It’s a truth universally acknowledged within the world of business that receiving an unwelcome phone call just before a big pitch, in the middle of a deadline, or at the very moment you’re slipping on your coat at the end of the day can be infuriating.
But in the modern day, when colleagues, clients and prospects are just a phone call, email, tweet, post or InMail away, what are the new rules of etiquette when it comes to methods of communication and when to use them?
We’ve all ironed out some of the basics, like the fact that work-related phone calls to personal mobiles shouldn’t be made too far outside the perimeters of standard office hours.
Nobody is going to be particularly receptive (or pleased!) taking a call when they’ve just sat down for dinner with their kids/partner/dog/Netflix subscription (delete as appropriate).
But what exactly is the correct etiquette when it comes to how we should all be contacting one another and what types or methods of communication we should use?
It’s a bit like figuring out how to greet a new group of people in a social setting. Do you go for a handshake, a hug, one kiss on the cheek, two kisses...? Striking the balance is tough, and the same goes for communication in the workplace and in the world of business in general.
It’s not just cold-callers who have to handle this dilemma. It happens when you move to a new role or department, or start a new job, with brand new colleagues. It happens when you bring a new client on-board. And it happens when you suddenly need a favour or some information from someone at work you’ve just never spoken to before.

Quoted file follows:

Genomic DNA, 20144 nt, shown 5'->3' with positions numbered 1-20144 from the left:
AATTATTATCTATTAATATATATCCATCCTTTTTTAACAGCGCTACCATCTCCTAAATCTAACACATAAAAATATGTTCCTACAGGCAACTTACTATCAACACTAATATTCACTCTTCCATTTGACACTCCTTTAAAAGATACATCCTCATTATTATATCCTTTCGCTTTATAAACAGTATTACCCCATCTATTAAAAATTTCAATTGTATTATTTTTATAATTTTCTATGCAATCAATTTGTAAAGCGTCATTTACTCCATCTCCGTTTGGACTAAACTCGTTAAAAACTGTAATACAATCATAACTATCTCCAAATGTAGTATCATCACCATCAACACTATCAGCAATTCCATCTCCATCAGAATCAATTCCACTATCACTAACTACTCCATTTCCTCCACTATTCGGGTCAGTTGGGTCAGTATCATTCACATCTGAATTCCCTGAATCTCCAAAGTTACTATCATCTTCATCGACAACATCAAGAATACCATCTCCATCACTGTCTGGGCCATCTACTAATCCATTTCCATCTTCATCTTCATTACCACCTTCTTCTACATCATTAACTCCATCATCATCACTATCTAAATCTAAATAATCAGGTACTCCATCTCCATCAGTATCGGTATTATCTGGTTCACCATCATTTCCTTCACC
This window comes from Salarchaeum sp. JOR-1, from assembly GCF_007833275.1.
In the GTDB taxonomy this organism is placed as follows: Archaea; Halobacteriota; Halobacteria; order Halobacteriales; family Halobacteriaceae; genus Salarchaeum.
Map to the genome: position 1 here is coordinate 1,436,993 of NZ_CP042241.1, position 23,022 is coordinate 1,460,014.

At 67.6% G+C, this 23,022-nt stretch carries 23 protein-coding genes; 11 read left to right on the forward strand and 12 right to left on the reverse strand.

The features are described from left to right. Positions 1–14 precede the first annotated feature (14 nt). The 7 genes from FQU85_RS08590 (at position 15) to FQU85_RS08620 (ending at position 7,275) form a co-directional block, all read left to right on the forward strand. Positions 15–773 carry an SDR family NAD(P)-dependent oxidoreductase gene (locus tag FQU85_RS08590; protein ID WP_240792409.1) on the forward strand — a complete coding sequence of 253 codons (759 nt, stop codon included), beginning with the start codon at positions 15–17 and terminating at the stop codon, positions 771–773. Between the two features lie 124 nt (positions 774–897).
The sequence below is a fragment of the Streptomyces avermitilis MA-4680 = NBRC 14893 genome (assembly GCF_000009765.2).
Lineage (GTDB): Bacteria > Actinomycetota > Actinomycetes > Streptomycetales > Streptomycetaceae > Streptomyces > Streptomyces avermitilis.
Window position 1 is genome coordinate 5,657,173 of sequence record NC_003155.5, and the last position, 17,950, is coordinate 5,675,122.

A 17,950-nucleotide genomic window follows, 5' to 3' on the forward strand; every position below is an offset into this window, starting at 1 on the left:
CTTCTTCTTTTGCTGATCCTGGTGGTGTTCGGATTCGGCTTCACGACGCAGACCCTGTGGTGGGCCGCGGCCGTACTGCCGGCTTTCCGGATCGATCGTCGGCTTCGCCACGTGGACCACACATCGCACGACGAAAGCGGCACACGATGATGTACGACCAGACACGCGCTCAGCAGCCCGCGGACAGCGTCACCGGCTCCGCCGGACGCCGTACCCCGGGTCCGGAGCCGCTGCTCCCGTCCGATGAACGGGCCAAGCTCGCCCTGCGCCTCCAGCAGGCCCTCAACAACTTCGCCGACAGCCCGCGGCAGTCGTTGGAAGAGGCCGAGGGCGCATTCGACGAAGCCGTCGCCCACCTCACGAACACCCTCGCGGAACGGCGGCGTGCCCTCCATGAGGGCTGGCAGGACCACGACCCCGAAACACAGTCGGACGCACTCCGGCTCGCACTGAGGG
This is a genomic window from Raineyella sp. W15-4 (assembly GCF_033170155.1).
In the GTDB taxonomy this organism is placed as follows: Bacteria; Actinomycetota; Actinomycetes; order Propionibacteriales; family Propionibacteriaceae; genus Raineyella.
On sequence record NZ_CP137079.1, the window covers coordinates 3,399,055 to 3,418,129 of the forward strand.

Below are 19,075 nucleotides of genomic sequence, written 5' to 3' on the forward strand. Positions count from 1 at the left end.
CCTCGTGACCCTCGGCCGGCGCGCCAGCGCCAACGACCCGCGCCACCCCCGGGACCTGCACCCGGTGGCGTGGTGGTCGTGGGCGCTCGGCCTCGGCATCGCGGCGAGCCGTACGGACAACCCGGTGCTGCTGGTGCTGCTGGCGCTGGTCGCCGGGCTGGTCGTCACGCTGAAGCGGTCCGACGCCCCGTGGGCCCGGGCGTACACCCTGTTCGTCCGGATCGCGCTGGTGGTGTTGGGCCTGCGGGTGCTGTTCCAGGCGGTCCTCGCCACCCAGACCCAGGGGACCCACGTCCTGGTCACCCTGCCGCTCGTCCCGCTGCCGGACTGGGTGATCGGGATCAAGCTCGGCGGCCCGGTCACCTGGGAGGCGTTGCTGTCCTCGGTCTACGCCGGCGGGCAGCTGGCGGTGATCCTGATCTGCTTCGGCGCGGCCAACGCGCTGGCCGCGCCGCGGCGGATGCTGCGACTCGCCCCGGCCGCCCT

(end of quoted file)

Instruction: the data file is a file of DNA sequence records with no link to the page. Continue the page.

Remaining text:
Of course, once first contact is made, you may well be able to pick up signals on how to effectively communicate. But where to begin?
Let’s weigh up the pros and cons when it comes to workplace communications.
Emails mean the recipient is afforded the luxury of replying in their own time, but can also seem a bit impersonal. Words on a page can’t convey intention and meaning as well as a human voice can or the different signals and impressions we give during face-to-face conversations.
LinkedIn and InMail is a slightly different kettle of fish. LinkedIn may claim that an InMail is 30 times more likely to receive a reply than a cold call, but the fact is, for many of us, keeping on top of our LinkedIn mailbox is a lesser priority than our work accounts, meaning there is a communication barrier present and things may get missed or outright ignored.
And what about phone calls? In my previous job as a b2b magazine editor, it was irritating when an unsolicited caller insisted on speaking to me when I was several hours and several unfinished pages away from publication deadline. Had they approached me via email, I’d have been able to reply once my deadline had passed.
But having also been on the other end of things, I myself would choose to make first contact via phone call over an email any day, and in almost any scenario. It’s far more personal, it’s far easier to convey personality and intention, and while an email just lands you on the recipient’s desktop, a phone call puts you in their ear.
When communicating with individuals within or outside your company you need to make sure it’s as effective as possible. So step one is to know what workplace communication method would work best with who you are trying to reach and what you want to convey. Keep in mind to put yourself in the shoes of who you are trying to reach and go from there.
We’re curious to hear your opinions on this topic. Is there a specific way you prefer to receive or make contact? Share your thoughts below.
Oh, and for future reference, I’m a hugger. Sorry about that.